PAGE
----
My Writings. My Thoughts.
Robofish was fun to play, but if it had been multiplayer it would’ve been easily twice as fun. Hanging out with your friends and playing the same game, cooperatively or competitively, adds a whole new dimension to gameplay. I loved playing Doom and Warcraft when I was a kid, but those few times I was able to get a network set up to take on my friends were always my favorite gaming sessions. Most of the game ideas my brother and I come up with are multiplayer because that’s where we have the most fun, which is why we decided to make our next game multiplayer. The problem with that is it’s only our second game, and we have never created a multiplayer game before. Time to do some research!
My brother and I have started working on our new project and I have been spending a lot of time researching different methods of producing concept art. In this post I will be discussing my experience so far on the topic and the steps I have been taking to create my concepts.
When I first started working on Robofish I told myself I need to make some concept art before I do anything else. I had seen plenty of concept art on the internet from other developers and came to the conclusion it would be a good idea, however, I had no clue what I was doing. I didn’t do any research and just started drawing, while this helps to get some of your creative juices flowing it doesn’t end up being to productive in the long run. When I went to create a new enemy or weapon asset in Robofish I would skip the conceptual phase and move straight to the production phase of the asset. This lead to faster “in game” visuals but over time we kept noticing things about the graphics we didn’t like and I ended up re-creating nearly all the assets two or three times before the game was released. If you take the time in the beginning to hash out some concepts and agree upon something before hand it will save you time in the production phase of your project.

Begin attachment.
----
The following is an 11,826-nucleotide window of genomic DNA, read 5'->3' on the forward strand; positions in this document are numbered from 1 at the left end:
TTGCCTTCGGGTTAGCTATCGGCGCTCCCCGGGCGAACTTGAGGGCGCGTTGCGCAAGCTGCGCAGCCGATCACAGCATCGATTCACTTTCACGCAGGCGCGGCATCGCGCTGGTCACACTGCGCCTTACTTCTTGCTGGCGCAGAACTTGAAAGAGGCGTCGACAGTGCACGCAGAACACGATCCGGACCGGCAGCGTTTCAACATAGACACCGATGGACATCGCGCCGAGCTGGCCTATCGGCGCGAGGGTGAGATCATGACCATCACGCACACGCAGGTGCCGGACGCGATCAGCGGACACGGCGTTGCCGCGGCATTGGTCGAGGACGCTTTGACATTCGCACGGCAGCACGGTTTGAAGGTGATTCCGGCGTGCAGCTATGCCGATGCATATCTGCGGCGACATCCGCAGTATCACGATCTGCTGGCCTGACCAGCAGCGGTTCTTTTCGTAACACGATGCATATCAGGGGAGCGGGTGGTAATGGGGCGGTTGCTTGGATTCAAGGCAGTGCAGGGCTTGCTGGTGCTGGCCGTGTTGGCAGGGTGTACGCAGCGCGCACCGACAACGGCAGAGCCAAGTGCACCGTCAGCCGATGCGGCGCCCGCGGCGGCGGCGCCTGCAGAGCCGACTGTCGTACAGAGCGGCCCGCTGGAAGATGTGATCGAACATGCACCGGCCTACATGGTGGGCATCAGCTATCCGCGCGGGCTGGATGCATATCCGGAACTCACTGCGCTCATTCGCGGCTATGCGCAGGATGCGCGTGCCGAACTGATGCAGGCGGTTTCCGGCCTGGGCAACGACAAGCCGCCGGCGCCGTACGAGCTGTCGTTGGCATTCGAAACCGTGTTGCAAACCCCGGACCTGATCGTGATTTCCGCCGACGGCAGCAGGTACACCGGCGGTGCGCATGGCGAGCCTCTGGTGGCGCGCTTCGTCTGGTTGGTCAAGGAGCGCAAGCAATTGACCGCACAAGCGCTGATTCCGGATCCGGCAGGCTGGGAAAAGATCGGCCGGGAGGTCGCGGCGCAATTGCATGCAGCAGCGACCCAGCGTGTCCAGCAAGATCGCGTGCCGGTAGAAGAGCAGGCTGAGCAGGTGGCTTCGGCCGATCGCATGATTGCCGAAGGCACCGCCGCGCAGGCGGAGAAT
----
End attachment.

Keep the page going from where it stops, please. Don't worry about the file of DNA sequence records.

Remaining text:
Hopefully you’ve read my previous post on the importance of choosing the right game framework. Taking what we learned from Robofish we decided that our next game would be built upon a framework that had good performance, documentation, and ease-of-use. If we stopped at those requirements then we probably would’ve just stuck with XNA since we used that on Robofish, and it meets those requirements. However we decided to throw one more requirement into the mix: cross-platform support.
We’re targetting the PC for our next game, and we hope to get it released through Steam. When we read about Steam Greenlight we were even more excited! Getting your game on Steam greatly increases the amount of people you can reach, which can lead to great success. Steam recently started supporting other platforms like Mac OS X and soon Linux as well. I’ve also read this article on how releasing on multiple platforms can affect your sales. We still haven’t 100% decided to go cross-platform, but it couldn’t hurt to make it as easy as possible to do that if we decide to, right?
Now that we have identified what to look for in a framework we can start evaluating our options. I guess I should also mention that we’re sticking to 2D for now, so we’re only considering frameworks that have strong 2D support. That helps narrow it down a bit. Here’s the list of frameworks I came up with to evaluate: